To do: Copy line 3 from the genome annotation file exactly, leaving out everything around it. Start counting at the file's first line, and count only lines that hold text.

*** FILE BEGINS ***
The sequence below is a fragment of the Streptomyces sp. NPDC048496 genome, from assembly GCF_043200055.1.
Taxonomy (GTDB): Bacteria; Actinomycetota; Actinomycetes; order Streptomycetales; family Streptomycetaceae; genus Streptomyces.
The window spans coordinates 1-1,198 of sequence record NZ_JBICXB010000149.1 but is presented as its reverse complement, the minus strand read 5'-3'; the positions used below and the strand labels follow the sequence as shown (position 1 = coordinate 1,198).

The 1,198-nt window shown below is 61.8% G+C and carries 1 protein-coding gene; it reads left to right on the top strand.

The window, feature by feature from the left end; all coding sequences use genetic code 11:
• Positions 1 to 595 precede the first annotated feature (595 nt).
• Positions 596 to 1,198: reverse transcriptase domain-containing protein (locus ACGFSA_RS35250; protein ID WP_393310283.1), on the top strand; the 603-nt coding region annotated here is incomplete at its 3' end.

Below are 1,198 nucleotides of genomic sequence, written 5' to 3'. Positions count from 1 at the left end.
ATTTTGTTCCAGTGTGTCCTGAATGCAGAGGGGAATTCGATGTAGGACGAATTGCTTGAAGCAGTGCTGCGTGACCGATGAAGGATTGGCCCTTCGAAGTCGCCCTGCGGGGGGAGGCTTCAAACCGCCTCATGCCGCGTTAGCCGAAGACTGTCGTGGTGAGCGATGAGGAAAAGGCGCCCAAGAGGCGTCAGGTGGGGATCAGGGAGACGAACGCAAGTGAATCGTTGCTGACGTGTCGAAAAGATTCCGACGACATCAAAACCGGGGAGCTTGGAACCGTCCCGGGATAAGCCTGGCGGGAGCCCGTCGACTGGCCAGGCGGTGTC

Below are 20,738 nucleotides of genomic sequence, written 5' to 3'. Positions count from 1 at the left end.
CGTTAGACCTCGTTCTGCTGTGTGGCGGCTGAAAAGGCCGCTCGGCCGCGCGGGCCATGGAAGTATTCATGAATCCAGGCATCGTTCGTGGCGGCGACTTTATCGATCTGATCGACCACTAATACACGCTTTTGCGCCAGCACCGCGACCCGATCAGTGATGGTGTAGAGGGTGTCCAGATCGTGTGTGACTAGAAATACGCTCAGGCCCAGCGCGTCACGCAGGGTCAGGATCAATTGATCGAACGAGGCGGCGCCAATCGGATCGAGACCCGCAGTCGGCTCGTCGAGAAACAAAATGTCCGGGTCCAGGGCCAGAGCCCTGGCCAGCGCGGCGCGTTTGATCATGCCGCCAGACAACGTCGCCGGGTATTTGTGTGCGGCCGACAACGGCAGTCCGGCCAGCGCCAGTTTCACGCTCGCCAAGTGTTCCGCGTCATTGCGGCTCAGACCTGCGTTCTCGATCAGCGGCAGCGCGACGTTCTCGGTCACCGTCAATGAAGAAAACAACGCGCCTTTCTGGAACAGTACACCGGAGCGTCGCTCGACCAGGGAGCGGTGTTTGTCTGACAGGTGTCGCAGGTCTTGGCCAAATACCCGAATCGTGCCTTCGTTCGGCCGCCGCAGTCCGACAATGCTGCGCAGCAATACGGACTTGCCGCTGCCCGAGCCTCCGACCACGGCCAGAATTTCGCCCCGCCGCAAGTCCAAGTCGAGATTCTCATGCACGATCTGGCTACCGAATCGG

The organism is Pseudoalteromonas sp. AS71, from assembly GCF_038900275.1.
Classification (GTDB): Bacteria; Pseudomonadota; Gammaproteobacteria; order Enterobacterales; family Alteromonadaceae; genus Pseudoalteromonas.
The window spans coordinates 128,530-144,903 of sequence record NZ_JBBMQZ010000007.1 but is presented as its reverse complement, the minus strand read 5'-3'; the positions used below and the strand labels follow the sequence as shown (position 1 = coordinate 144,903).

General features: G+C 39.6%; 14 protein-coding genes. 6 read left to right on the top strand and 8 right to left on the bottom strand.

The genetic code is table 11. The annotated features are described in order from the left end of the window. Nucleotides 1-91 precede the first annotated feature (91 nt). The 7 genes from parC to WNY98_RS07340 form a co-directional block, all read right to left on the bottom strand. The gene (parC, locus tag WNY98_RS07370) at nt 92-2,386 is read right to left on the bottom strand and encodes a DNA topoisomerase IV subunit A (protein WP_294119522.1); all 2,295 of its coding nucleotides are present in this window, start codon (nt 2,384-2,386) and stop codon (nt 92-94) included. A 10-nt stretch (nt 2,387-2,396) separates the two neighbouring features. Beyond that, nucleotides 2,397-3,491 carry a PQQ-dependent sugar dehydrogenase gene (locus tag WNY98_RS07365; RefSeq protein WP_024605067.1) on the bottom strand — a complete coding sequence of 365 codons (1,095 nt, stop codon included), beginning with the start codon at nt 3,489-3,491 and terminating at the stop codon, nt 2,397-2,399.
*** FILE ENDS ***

The window spans coordinates 1-1,198 of sequence record NZ_JBICXB010000149.1 but is presented as its reverse complement, the minus strand read 5'-3'; the positions used below and the strand labels follow the sequence as shown (position 1 = coordinate 1,198).